Super Scratch Programming Adventure! provides a much easier and extremely fun entry into programming. It doesn’t make the learner focus on the really gritty details, like people in my generation had to do. That’s okay. What it does do is give kids a way to do the parts that I loved about owning a computer in the early 1980s, it gives them a chance to bend it to their will, to make the computer do what they want it to do.

I have three kids, ages 6, 9, and 10. Each of them has read this book. Each of them enjoyed the clever comic narrative that introduces each chapter. Each of them, even the youngest, found the book enjoyable and interesting as well as easy to understand and follow. The software used for programming, Scratch, is freely available from MIT, where it was created, and runs on several platforms including our family’s beloved Ubuntu. I installed it on their computer and off they went. They haven’t finished the book or the exercises yet, but they are doing what I did as a kid, having fun with a powerful toy that they can control.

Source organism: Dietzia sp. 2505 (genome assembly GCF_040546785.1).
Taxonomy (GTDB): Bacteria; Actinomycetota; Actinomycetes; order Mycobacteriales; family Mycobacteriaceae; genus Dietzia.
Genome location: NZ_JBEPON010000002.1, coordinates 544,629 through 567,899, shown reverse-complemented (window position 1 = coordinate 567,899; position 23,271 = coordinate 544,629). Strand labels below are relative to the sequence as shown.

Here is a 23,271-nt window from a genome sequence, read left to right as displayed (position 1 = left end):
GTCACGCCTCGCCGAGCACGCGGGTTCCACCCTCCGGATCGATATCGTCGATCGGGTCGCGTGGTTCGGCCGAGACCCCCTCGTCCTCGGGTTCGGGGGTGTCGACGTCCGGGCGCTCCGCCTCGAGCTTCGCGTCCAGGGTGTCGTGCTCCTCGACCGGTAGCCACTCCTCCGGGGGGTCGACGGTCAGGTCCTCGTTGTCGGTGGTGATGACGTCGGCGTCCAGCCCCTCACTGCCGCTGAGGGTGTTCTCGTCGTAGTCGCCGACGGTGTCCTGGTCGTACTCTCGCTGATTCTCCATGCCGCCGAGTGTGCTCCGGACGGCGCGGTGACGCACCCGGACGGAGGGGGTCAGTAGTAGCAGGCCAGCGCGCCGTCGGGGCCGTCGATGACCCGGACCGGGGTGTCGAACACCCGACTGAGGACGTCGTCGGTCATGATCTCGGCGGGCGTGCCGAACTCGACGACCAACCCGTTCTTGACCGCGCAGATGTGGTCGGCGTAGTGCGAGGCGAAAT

The meat of the book is impressive. It covers some deep topics but always remains readable and clear for those within its target audience, which according to a note on the back cover is “for ages 8 and up.” I admit it, my 6 year old is advanced <grin>. The book leads the reader through the process of creating games in Scratch. Along the way, you learn about graphics, data flow, sound effects, subroutines, and more. This is done using an interface that is menu driven and easy. The concepts are what are focused upon, not the semantics. This is good, because I’ve known too many programmers who are good at semantics and yet struggle to know when or why certain things are done. I prefer to see the “why” understood first, then the “how” is easily transferred to other languages and contexts.